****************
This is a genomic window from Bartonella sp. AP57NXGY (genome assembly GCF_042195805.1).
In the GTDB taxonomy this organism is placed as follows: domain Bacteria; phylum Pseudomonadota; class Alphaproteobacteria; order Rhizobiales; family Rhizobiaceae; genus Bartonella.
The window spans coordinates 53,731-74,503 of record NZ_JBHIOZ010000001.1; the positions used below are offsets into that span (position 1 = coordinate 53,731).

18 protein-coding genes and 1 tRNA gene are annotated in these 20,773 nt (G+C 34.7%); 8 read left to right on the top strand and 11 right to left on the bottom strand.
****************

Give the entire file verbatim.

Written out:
This is a genomic window from Bartonella sp. AP57NXGY (genome assembly GCF_042195805.1).
In the GTDB taxonomy this organism is placed as follows: domain Bacteria; phylum Pseudomonadota; class Alphaproteobacteria; order Rhizobiales; family Rhizobiaceae; genus Bartonella.
The window spans coordinates 53,731-74,503 of record NZ_JBHIOZ010000001.1; the positions used below are offsets into that span (position 1 = coordinate 53,731).

18 protein-coding genes and 1 tRNA gene are annotated in these 20,773 nt (G+C 34.7%); 8 read left to right on the top strand and 11 right to left on the bottom strand.